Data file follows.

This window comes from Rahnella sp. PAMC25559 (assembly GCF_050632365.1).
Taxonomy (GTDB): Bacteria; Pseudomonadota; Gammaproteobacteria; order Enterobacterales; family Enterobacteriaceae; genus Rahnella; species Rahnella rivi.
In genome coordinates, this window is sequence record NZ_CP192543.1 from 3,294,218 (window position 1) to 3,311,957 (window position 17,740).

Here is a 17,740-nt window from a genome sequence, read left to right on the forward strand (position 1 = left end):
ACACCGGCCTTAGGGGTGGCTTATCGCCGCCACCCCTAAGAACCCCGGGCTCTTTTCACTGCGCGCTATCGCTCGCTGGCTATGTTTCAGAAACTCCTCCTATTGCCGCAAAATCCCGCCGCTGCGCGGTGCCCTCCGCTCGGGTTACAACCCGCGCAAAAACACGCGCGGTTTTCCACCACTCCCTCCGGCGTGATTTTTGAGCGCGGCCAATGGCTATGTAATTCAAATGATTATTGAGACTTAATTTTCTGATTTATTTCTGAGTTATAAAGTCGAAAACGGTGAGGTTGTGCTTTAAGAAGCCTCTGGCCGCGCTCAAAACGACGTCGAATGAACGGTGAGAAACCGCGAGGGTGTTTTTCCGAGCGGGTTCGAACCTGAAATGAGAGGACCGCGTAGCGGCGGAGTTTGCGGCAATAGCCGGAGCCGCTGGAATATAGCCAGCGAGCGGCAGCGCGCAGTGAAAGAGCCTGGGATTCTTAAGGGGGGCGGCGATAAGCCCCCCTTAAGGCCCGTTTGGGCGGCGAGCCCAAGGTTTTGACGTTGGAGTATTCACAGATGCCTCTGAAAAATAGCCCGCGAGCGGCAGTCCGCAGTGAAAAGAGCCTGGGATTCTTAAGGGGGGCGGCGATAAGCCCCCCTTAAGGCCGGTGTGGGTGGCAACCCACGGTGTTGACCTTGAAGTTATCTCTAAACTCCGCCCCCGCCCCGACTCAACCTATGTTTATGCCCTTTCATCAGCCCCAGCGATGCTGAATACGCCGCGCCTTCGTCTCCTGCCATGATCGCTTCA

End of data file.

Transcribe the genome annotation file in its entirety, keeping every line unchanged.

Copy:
This window comes from Rahnella sp. PAMC25559 (assembly GCF_050632365.1).
Taxonomy (GTDB): Bacteria; Pseudomonadota; Gammaproteobacteria; order Enterobacterales; family Enterobacteriaceae; genus Rahnella; species Rahnella rivi.
In genome coordinates, this window is sequence record NZ_CP192543.1 from 3,294,218 (window position 1) to 3,311,957 (window position 17,740).

Here is a 17,740-nt window from a genome sequence, read left to right on the forward strand (position 1 = left end):
ACACCGGCCTTAGGGGTGGCTTATCGCCGCCACCCCTAAGAACCCCGGGCTCTTTTCACTGCGCGCTATCGCTCGCTGGCTATGTTTCAGAAACTCCTCCTATTGCCGCAAAATCCCGCCGCTGCGCGGTGCCCTCCGCTCGGGTTACAACCCGCGCAAAAACACGCGCGGTTTTCCACCACTCCCTCCGGCGTGATTTTTGAGCGCGGCCAATGGCTATGTAATTCAAATGATTATTGAGACTTAATTTTCTGATTTATTTCTGAGTTATAAAGTCGAAAACGGTGAGGTTGTGCTTTAAGAAGCCTCTGGCCGCGCTCAAAACGACGTCGAATGAACGGTGAGAAACCGCGAGGGTGTTTTTCCGAGCGGGTTCGAACCTGAAATGAGAGGACCGCGTAGCGGCGGAGTTTGCGGCAATAGCCGGAGCCGCTGGAATATAGCCAGCGAGCGGCAGCGCGCAGTGAAAGAGCCTGGGATTCTTAAGGGGGGCGGCGATAAGCCCCCCTTAAGGCCCGTTTGGGCGGCGAGCCCAAGGTTTTGACGTTGGAGTATTCACAGATGCCTCTGAAAAATAGCCCGCGAGCGGCAGTCCGCAGTGAAAAGAGCCTGGGATTCTTAAGGGGGGCGGCGATAAGCCCCCCTTAAGGCCGGTGTGGGTGGCAACCCACGGTGTTGACCTTGAAGTTATCTCTAAACTCCGCCCCCGCCCCGACTCAACCTATGTTTATGCCCTTTCATCAGCCCCAGCGATGCTGAATACGCCGCGCCTTCGTCTCCTGCCATGATCGCTTCA